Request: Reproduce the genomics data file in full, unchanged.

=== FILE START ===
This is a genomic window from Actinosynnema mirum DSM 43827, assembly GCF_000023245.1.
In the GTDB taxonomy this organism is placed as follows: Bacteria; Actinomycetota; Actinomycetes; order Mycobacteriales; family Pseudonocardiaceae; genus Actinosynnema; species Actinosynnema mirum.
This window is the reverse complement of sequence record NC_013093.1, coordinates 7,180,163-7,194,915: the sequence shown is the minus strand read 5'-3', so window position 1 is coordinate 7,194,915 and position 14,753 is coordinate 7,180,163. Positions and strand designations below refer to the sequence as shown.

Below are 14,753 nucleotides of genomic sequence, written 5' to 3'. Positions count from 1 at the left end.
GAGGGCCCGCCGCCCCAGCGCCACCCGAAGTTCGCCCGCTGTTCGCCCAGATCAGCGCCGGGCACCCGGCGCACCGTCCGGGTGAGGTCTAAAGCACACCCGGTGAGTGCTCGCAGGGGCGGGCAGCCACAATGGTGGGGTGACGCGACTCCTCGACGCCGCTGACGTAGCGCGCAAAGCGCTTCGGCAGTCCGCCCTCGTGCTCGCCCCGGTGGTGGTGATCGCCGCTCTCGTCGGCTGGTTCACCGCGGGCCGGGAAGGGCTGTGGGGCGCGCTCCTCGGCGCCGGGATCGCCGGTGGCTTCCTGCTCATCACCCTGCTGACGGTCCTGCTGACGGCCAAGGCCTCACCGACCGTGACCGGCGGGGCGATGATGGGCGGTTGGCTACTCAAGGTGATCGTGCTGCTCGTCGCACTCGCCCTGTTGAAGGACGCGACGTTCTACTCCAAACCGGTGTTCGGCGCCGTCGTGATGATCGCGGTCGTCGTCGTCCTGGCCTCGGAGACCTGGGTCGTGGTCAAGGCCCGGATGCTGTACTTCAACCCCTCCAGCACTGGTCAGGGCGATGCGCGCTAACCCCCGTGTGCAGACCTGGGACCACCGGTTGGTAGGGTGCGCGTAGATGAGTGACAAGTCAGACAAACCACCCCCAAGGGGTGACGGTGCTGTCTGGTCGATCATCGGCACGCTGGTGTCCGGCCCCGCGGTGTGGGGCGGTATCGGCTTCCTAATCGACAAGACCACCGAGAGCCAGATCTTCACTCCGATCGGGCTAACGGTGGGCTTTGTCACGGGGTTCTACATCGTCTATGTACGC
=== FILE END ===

This is a genomic window from Actinosynnema mirum DSM 43827, assembly GCF_000023245.1.
In the GTDB taxonomy this organism is placed as follows: Bacteria; Actinomycetota; Actinomycetes; order Mycobacteriales; family Pseudonocardiaceae; genus Actinosynnema; species Actinosynnema mirum.
This window is the reverse complement of sequence record NC_013093.1, coordinates 7,180,163-7,194,915: the sequence shown is the minus strand read 5'-3', so window position 1 is coordinate 7,194,915 and position 14,753 is coordinate 7,180,163. Positions and strand designations below refer to the sequence as shown.

Below are 14,753 nucleotides of genomic sequence, written 5' to 3'. Positions count from 1 at the left end.
GAGGGCCCGCCGCCCCAGCGCCACCCGAAGTTCGCCCGCTGTTCGCCCAGATCAGCGCCGGGCACCCGGCGCACCGTCCGGGTGAGGTCTAAAGCACACCCGGTGAGTGCTCGCAGGGGCGGGCAGCCACAATGGTGGGGTGACGCGACTCCTCGACGCCGCTGACGTAGCGCGCAAAGCGCTTCGGCAGTCCGCCCTCGTGCTCGCCCCGGTGGTGGTGATCGCCGCTCTCGTCGGCTGGTTCACCGCGGGCCGGGAAGGGCTGTGGGGCGCGCTCCTCGGCGCCGGGATCGCCGGTGGCTTCCTGCTCATCACCCTGCTGACGGTCCTGCTGACGGCCAAGGCCTCACCGACCGTGACCGGCGGGGCGATGATGGGCGGTTGGCTACTCAAGGTGATCGTGCTGCTCGTCGCACTCGCCCTGTTGAAGGACGCGACGTTCTACTCCAAACCGGTGTTCGGCGCCGTCGTGATGATCGCGGTCGTCGTCGTCCTGGCCTCGGAGACCTGGGTCGTGGTCAAGGCCCGGATGCTGTACTTCAACCCCTCCAGCACTGGTCAGGGCGATGCGCGCTAACCCCCGTGTGCAGACCTGGGACCACCGGTTGGTAGGGTGCGCGTAGATGAGTGACAAGTCAGACAAACCACCCCCAAGGGGTGACGGTGCTGTCTGGTCGATCATCGGCACGCTGGTGTCCGGCCCCGCGGTGTGGGGCGGTATCGGCTTCCTAATCGACAAGACCACCGAGAGCCAGATCTTCACTCCGATCGGGCTAACGGTGGGCTTTGTCACGGGGTTCTACATCGTCTATGTACGC